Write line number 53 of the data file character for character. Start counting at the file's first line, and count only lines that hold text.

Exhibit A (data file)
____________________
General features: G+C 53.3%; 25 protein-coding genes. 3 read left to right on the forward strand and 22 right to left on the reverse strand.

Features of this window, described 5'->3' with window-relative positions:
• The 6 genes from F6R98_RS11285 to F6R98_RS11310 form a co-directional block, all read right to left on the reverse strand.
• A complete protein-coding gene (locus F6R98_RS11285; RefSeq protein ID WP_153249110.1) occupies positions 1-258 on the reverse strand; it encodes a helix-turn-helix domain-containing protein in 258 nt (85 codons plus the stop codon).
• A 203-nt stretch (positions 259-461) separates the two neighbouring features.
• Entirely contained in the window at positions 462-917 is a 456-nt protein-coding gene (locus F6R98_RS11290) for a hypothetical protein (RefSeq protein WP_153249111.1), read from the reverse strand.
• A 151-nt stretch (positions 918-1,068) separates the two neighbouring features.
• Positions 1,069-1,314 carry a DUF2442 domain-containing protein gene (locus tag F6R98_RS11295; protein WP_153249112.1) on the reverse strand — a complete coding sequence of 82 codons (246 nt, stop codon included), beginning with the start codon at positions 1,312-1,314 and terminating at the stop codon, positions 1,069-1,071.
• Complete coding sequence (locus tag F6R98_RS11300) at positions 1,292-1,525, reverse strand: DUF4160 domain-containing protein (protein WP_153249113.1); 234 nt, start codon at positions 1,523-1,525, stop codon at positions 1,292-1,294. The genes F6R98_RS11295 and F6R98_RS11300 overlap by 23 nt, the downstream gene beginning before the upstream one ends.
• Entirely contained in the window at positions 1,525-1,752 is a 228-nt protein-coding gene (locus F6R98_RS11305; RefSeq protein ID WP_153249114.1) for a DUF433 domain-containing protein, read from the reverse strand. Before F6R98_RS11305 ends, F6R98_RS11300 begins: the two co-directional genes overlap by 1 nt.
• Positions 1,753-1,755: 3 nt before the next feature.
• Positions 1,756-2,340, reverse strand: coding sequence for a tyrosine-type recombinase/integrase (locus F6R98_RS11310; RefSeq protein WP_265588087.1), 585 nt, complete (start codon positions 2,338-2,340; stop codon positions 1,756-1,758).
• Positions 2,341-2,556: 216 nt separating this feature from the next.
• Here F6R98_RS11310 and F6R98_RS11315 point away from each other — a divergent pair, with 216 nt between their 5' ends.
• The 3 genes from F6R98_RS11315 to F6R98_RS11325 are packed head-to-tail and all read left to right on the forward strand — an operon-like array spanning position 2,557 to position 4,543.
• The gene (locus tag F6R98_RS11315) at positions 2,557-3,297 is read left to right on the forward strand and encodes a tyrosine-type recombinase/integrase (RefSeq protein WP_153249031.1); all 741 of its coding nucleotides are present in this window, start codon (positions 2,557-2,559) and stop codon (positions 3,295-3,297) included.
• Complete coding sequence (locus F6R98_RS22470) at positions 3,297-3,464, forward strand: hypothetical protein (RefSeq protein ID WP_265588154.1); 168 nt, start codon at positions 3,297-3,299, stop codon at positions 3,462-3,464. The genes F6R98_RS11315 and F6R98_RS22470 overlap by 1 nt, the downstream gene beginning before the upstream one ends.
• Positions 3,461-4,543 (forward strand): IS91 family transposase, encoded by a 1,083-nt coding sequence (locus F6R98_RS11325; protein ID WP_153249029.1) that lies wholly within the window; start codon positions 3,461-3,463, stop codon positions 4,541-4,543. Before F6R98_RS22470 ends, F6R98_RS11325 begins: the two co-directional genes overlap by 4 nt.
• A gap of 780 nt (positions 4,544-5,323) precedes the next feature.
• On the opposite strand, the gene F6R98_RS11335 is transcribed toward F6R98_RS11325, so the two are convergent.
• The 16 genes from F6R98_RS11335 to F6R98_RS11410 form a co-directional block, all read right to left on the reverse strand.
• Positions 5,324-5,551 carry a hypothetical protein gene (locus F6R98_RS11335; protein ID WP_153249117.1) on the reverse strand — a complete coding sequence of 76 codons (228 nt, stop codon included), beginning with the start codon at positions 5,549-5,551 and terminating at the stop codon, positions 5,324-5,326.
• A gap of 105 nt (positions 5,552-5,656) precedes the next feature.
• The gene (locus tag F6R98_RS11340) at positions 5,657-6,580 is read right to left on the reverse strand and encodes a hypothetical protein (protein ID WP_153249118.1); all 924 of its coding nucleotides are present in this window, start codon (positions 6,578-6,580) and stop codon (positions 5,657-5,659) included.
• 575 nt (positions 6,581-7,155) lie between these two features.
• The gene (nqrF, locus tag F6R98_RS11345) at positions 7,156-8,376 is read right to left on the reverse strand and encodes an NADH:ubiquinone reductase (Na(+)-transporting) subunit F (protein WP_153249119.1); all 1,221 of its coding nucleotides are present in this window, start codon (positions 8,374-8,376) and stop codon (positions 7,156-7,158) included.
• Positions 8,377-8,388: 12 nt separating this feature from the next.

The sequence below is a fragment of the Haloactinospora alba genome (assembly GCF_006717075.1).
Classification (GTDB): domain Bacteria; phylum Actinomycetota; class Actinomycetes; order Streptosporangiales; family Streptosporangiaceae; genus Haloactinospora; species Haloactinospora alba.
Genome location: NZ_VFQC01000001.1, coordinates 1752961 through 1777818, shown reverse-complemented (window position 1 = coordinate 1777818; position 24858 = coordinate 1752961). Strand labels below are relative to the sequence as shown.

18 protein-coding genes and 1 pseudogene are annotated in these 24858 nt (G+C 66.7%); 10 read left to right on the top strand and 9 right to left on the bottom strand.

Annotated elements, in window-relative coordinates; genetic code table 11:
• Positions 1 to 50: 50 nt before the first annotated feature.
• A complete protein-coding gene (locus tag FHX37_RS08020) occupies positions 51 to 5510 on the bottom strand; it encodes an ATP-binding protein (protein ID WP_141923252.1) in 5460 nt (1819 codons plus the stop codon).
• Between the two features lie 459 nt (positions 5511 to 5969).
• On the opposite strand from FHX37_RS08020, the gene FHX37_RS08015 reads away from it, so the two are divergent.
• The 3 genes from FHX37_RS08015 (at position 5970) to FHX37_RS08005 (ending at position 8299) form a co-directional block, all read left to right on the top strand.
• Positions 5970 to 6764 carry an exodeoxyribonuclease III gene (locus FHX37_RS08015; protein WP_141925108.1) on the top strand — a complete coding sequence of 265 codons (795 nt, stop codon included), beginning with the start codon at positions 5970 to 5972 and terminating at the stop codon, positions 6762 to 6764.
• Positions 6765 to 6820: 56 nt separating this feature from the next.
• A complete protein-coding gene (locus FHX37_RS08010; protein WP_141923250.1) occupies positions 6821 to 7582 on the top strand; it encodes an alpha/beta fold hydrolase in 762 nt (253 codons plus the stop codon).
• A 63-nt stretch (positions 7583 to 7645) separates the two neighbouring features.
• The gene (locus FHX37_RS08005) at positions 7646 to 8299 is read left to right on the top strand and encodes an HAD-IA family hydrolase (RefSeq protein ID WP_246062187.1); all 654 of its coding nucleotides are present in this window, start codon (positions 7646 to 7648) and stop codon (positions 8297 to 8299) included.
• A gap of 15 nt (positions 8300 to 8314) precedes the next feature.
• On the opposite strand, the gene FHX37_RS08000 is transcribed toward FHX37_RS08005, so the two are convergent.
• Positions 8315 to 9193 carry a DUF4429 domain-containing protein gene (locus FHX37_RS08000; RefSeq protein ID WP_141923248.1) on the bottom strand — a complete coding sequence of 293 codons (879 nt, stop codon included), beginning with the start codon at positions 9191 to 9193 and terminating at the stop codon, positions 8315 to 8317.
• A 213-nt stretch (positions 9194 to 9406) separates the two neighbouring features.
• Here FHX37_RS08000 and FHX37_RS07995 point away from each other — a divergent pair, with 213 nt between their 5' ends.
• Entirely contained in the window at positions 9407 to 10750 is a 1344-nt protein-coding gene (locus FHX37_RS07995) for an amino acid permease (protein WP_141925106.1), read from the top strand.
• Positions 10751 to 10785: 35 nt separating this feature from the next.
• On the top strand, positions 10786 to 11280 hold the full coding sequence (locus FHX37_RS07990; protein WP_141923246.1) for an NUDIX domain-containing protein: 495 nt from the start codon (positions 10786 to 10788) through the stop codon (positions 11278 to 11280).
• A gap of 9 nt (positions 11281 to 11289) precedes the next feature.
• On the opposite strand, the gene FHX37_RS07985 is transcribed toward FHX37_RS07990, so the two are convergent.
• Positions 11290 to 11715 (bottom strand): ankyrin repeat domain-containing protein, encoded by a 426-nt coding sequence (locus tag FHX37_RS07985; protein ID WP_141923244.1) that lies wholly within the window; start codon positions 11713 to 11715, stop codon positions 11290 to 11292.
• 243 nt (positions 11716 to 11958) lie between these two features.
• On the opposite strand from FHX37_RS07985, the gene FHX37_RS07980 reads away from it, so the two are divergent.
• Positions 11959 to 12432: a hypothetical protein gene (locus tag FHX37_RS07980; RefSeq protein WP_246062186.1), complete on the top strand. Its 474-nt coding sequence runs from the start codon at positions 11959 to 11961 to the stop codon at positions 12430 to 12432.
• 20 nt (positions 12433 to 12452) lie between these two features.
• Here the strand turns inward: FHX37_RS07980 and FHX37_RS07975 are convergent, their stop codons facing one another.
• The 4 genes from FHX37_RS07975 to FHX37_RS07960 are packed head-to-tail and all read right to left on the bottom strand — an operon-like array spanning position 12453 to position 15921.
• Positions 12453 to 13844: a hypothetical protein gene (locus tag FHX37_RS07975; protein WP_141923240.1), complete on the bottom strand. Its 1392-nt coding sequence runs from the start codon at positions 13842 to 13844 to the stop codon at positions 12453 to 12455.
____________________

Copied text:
• Positions 11290 to 11715 (bottom strand): ankyrin repeat domain-containing protein, encoded by a 426-nt coding sequence (locus tag FHX37_RS07985; protein ID WP_141923244.1) that lies wholly within the window; start codon positions 11713 to 11715, stop codon positions 11290 to 11292.